Historically, companies specializing in optics and imaging products viewed the North American market for photography divided into two major segments: professional and non-professional consumers. For many years, Nikon has been the unrivaled market leader in the professional segment with little presence in the non-professional one.
In past decade, the market for professional cameras has been shrinking and Nikon has been facing serious challenges in attracting the consumers for its non-professional cameras despite the company’s reputation for technological superiority. In addition, the advent of smart phones with high resolution cameras has made the competition in the non-professional market ever more tightening. Nikon’s marketing campaigns and commercials featuring celebrity endorsers like Ashton Kutcher failed to create significant excitement in the market that would lead to serious tractions.
We used the state-of-the-art social media technologies and advanced artificial intelligence algorithms to listen to millions of conversations that consumers are having about their experiences with cameras and analyzed them to identify where the problem resides. Contrary to the common belief among the executives and industry experts, we discovered that the solution has little to do with the product and technology itself. Instead, it resided within the ecosystem where Nikon was a prominent player.
We used a social influence map for the key psychographic segments to illustrate the issues within the context of consumers’ ecosystem and visualize the roots of the problem, and offer plausible solutions to overcome those barriers. Through this process, instead of the traditional two market segment approach, we identified 12 major psychographic segments with respect to their attitudes, habits, and behavior towards Nikon and photography in general.
Moreover, these social influence maps visualized the influence of personal and social factors in consumers’ decision making process. The findings deepened our understanding of how and why specific underlying factors were influencing and leading the consumers to make certain decisions. In addition, we identified the role and significance of the different reference groups – aspirational, associative, and dissociative – that shaped these decisions and how these groups interacted with other segments.
Our state-of-the-art social media technologies and advanced artificial intelligence algorithms allow us to listen to millions of conversations that consumers are having about their experiences.
Another important and critical aspect of these social influence maps was that they enabled our client to visually follow the flow of information and the interaction among different segments, and verbalize how these interactions would shape the decision making process for each segment. Equipped with these findings, our client was able to alter the choice architecture for their consumers and enhance their overall brand experience.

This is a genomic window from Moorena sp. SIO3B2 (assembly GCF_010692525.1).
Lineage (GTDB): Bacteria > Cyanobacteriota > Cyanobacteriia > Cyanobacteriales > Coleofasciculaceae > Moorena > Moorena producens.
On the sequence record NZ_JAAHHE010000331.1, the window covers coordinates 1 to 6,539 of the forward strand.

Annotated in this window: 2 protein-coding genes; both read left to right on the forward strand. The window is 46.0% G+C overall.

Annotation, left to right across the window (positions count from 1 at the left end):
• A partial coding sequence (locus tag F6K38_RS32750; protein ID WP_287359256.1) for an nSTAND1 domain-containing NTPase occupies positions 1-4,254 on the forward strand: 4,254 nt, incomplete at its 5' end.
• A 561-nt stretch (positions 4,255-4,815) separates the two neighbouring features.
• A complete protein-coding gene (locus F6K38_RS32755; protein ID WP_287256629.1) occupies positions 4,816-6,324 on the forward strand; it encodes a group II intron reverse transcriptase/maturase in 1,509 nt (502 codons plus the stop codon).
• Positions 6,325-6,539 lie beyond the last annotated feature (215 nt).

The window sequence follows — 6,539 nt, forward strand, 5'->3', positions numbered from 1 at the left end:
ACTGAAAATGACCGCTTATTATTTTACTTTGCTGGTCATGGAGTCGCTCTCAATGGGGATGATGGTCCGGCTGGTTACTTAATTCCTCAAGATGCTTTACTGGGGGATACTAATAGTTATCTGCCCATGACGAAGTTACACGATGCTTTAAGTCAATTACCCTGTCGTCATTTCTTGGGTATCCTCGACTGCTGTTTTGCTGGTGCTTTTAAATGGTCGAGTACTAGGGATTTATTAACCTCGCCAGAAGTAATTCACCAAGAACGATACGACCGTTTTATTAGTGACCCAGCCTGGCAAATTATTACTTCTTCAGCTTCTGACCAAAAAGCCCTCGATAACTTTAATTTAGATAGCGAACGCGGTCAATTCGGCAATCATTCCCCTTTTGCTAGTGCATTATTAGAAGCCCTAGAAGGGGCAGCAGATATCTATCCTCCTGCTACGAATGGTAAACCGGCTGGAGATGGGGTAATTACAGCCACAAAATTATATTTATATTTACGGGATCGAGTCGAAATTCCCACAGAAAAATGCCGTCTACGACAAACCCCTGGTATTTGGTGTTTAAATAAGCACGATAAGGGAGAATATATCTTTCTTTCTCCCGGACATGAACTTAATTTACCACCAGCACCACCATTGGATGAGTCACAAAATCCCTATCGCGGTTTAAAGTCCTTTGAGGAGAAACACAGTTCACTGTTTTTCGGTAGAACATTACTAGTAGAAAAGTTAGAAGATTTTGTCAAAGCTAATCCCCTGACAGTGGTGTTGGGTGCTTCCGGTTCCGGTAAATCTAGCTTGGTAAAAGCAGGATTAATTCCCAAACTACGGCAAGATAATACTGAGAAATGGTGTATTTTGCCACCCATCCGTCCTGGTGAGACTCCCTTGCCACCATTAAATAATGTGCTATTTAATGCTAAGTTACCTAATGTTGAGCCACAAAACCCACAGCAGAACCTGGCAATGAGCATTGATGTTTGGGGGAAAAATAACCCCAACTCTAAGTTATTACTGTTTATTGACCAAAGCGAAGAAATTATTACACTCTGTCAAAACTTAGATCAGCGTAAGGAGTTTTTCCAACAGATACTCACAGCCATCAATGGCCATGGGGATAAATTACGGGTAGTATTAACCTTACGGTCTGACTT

For example, one of the notable segments that was overlooked by many industry experts were “watchers” for whom the need for photography is secondary and only serves as means for another purpose. The members of this segment are fervent admirers of nature, culture and history, and use photography to capture their passion. For example, many bird watchers need expensive professional cameras to be able to take a clean shot of rare breeds of Quetzal in order to show and tell other bird enthusiasts. Other nature lovers would love to capture a crisp close-up image of a purple Lilli with a honey bee crawling on it.
Based on their primary interest, nature lovers would only require certain functionality, such as macros. Unlike other technology savvy group, they do not exhibit strong brand preferences, and neither are looking for the most advanced equipment. Instead, they are satisfied with an option that would simply meet their requirements.
Considering their lack of expertise, nature lovers turn to the Internet and social media to seek advice regarding camera choices, in fear of making a costly mistake by purchasing the wrong equipment. However, their interactions on social media was futile because the language and jargons used by the technically savvy groups were not comprehendible and frightened the members of this segment. As such, many of them opted for Cannon just because they found it a friendlier brand to less technically savvy users.
Equipped with this knowledge, Nikon introduced two major touch points in the customer experience journey to alleviate this problem. For one, Nikon introduced an interactive decision support system to help consumers find the exact models that would satisfy their immediate needs. Hence, that eliminated the need for the direct interaction between their technically savvy segment (core customers) and more casual users. Secondly, Nikon altered the customer journey path in such a way that makes the in-store experience in general electronic shops geared towards average customers as opposed to more sophisticated consumers. For instance, the sales people at BestBuy were trained and incentivized to be more curious about the specific needs of the shoppers and offer the options that were more suitable to the specific needs of the customers.
If you would like to see a demo of our interactive customer experience maps or just want to see whether our solutions are right for your company, please contact us. We love to brainstorm with you.